16. The record also establishes that, for each contract period, the agency performed a documented analysis of Covansys's price elements, including direct labor, labor overhead, other direct costs (including travel, training, consumable equipment, and consultants,) and its proposed general and administrative (G&A) rate. Agency Report, Tab 33, at 11-54. NCSI has not challenged this portion of the agency's evaluation.
17. For the base period, Covansys proposed the following unit prices: SFIP - $1.94; GFIP - $2.33; RLTG - $2.04. NCSI proposed the following unit prices: SFIP - [deleted]; GFIP - [deleted]; RLTG - [deleted]. Agency Report, Tab 22, at 1.
18. As noted above, RLTG policies relate to properties that have sustained repetitive losses and the solicitation contemplates certain activities to service these policies that are not required for GFIP or SFIP policies; for example, when an RLTG claim is submitted, all claims submitted for the insured property during the preceding 3 years must be reviewed.
19. As discussed above, prior to issuing the solicitation, the COTR calculated an $28.5 million IGCE by applying NCSI's current contract prices to the estimated quantities of SFIP contracts projected to be in force during the contract period; the IGCE did not include costs for servicing GFIP or RLTG policies. Agency Report, Tab 2.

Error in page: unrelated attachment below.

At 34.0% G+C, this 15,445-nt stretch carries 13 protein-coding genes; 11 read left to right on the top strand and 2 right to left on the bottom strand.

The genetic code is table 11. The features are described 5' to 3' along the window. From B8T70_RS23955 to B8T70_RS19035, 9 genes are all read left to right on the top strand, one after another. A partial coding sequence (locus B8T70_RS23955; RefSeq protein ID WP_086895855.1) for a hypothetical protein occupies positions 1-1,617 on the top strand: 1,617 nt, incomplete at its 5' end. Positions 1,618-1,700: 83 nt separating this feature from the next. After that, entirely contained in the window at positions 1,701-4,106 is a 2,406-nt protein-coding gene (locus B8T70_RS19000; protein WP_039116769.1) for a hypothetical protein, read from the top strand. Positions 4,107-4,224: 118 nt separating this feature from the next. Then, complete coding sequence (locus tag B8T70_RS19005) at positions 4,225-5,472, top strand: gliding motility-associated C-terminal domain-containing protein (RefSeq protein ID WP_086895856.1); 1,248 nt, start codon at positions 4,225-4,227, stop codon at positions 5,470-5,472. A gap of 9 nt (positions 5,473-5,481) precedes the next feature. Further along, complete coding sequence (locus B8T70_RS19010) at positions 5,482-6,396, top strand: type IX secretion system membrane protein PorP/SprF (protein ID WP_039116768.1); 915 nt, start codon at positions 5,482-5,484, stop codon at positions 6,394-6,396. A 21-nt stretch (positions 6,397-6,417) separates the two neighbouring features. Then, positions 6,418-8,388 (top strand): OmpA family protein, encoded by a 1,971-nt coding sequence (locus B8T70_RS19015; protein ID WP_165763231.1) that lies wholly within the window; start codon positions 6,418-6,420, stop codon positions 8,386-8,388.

20. In a footnote, NCSI's protest asserts that the [deleted] million difference between its [deleted] million price and the $38 million that NCSI maintains the IGCE should have been was attributable to "changes" to the performance work statement (PWS) requirements, and to NCSI's proposal of "a slightly increased profit." Protest at 11. The agency maintains that only minor changes were made to the PWS requirements. Agency Report, Contracting Officer's Statement, at 18.
21. Subsequently, NCSI raised its calculation of what it asserts an appropriate IGCE would be to $43 million. NCSI Comments on Agency Report, Nov. 20, 2003. 22. The IGCE fails to reflect the costs associated with servicing GFIP and RLTG policies; as noted above, these policies, combined, represent approximately one-third of the total estimated number of policies to be serviced under this solicitation. Agency Report, Tab 2.
23. Preceding this conclusion, the BEC report contains the detailed substantive discussion, quoted in the decision above, comparing various technical aspects of the two proposals.
24. Even if we were to conclude that the flawed IGCE played a significant role in the agency's determination, NCSI has not demonstrated that it was prejudiced. Specifically, although NCSI asserts that if the agency had included NCSI in discussions, NCSI would have lowered its price, NCSI has never suggested that it would--or could--have offered a price as low as Covansys's. To the contrary, all of NCSI's arguments in pursuing this protest reflect its position that NCSI could not perform the contract requirements at that price. In light of our conclusion, above, that the agency reasonably rated Covansys's technical proposal as "acceptable," it is clear from NCSI's own submissions that, while discussions with NCSI may well have resulted in some reduction of NCSI's price, such reduction would have been insufficient to place NCSI in line for award.
* DOCUMENT FOR PUBLIC RELEASE
The decision issued on the date below was subject to a GAO Protective Order. This redacted version has been approved for public release.